I must say, there must be someone out there who sees this legal jockeying for what it really is...... A way for rich lawyers to become more rich at the expense of all. Do CTL's lawyers have any care for RISC OS of course not, they are only interested in lining their pockets. What possible motive does CTL have for it's own position. If CTL, as it claims, was interested in supporting it's competitors, it would have quietly absorbed the offending company, accepted it's actions, and moved on. But, and here is the rub, I don't think at the moment they could afford to buy out the 26% interests in RISC OS Ltd, never mind spend 7 to 8 Million pounds, putting RISC OS 5 right. Cannot you all see what is going on here!

 is a RISC OS Userjcmcculloch on 22/06/04 9:12PM
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I do indeed see a well orgnised company with some direction making public moves to unify the platform - can I assume you see something else going on besides? And for all this mentioning of Without ROL we'd not a viable OS at all - just exactly how much development has happened to RISC OS in the past 5 years (apologies for reiterating that time frame, but it's practically an eon in computing these days).

In reply to John 'Castle have been know to aquire kit for knockdown prices..' Dear dear me, that almost sounds like good business sense - perish the idea :-)

CTL the rumblings at the start of this debate, it would appear that CTL have gone (according to their claims) for 12 months without saying anyting. As to the idea of saying the right things to get people siding with them - now I'm sure I heard a name for that heinous practice somewhere, now what was it..argh yes, I remember now - 'Good Marketing'.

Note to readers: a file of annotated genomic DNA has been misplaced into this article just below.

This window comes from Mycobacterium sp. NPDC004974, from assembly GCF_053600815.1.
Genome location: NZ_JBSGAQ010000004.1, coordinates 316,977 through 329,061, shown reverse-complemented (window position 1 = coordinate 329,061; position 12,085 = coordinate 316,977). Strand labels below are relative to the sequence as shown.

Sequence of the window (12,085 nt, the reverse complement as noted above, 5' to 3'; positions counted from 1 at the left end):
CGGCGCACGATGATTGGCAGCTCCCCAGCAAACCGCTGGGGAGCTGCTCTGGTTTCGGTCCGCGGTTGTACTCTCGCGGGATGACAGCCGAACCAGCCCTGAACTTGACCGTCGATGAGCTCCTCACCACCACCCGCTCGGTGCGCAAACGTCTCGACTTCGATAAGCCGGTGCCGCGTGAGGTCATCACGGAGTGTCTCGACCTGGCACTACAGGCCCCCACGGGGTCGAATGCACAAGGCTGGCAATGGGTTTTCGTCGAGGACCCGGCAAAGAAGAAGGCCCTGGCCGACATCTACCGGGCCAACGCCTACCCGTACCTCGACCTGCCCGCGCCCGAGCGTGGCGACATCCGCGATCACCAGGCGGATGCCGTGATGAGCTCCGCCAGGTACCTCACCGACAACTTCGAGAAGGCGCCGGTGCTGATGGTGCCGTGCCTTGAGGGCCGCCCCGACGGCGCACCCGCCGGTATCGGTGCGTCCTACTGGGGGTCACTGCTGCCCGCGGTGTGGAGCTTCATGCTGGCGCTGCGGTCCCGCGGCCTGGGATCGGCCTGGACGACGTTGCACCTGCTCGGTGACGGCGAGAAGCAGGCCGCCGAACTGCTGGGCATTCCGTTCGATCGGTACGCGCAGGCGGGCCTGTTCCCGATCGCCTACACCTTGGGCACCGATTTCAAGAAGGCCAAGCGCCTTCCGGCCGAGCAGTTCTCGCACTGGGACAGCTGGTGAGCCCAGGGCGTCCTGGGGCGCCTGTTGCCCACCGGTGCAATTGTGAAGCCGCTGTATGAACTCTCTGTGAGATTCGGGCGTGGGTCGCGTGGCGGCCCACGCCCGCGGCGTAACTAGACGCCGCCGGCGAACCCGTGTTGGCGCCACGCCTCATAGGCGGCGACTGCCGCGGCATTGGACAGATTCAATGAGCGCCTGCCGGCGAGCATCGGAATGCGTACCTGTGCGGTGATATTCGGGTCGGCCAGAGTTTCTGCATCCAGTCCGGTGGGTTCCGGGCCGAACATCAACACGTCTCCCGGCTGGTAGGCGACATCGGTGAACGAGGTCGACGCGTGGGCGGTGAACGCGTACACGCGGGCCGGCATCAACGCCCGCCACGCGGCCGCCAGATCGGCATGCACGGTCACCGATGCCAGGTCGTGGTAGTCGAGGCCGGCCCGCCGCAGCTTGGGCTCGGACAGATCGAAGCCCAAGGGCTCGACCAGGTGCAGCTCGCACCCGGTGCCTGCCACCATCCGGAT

And (imho) their practices at prolonging the market does show them in a good light - any company in the RISC OS marketplace (and I do include ROL in this) deserves to be seen in a good light..

As for CTL avoiding paying royalities to ROL via RISC OS 5, I dear say Pace didn't simply allow them to use it for free, and I'm pretty certain that the outright purchase of the OS cost many times more than royalties to ROL would have.

With regard to last paragraph, it's unlikely CTL could buy out 26% of ROL shares as a percentage greater than this is held by the Management, or at least they were reported as such in ROL's last publicly available annual statement - anyone have the 2003 figures - despite my ardent curiosity I can't bring myself to pay Companies House 50 quid for a copy :-)